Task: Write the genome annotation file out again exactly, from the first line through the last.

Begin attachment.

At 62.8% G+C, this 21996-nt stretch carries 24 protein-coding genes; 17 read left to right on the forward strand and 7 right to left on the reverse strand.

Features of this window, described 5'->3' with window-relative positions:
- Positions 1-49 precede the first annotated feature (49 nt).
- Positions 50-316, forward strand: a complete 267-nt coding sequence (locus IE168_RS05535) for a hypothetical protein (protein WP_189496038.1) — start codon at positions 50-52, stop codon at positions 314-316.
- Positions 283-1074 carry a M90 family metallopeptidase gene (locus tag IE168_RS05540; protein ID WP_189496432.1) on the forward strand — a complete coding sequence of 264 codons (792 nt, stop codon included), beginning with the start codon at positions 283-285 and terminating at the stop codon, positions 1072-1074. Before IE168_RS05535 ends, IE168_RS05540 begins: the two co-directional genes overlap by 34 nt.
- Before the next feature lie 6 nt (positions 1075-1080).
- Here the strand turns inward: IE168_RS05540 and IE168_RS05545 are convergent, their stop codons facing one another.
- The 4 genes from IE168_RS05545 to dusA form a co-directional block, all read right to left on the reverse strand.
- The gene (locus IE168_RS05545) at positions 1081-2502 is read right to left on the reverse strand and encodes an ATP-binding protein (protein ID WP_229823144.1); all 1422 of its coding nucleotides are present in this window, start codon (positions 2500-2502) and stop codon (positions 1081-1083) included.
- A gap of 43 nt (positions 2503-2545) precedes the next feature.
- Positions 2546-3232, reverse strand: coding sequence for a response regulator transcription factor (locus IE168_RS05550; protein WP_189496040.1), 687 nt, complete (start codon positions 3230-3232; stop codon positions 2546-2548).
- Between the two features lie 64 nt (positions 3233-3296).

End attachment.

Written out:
At 62.8% G+C, this 21996-nt stretch carries 24 protein-coding genes; 17 read left to right on the forward strand and 7 right to left on the reverse strand.

Features of this window, described 5'->3' with window-relative positions:
- Positions 1-49 precede the first annotated feature (49 nt).
- Positions 50-316, forward strand: a complete 267-nt coding sequence (locus IE168_RS05535) for a hypothetical protein (protein WP_189496038.1) — start codon at positions 50-52, stop codon at positions 314-316.
- Positions 283-1074 carry a M90 family metallopeptidase gene (locus tag IE168_RS05540; protein ID WP_189496432.1) on the forward strand — a complete coding sequence of 264 codons (792 nt, stop codon included), beginning with the start codon at positions 283-285 and terminating at the stop codon, positions 1072-1074. Before IE168_RS05535 ends, IE168_RS05540 begins: the two co-directional genes overlap by 34 nt.
- Before the next feature lie 6 nt (positions 1075-1080).
- Here the strand turns inward: IE168_RS05540 and IE168_RS05545 are convergent, their stop codons facing one another.
- The 4 genes from IE168_RS05545 to dusA form a co-directional block, all read right to left on the reverse strand.
- The gene (locus IE168_RS05545) at positions 1081-2502 is read right to left on the reverse strand and encodes an ATP-binding protein (protein ID WP_229823144.1); all 1422 of its coding nucleotides are present in this window, start codon (positions 2500-2502) and stop codon (positions 1081-1083) included.
- A gap of 43 nt (positions 2503-2545) precedes the next feature.
- Positions 2546-3232, reverse strand: coding sequence for a response regulator transcription factor (locus IE168_RS05550; protein WP_189496040.1), 687 nt, complete (start codon positions 3230-3232; stop codon positions 2546-2548).
- Between the two features lie 64 nt (positions 3233-3296).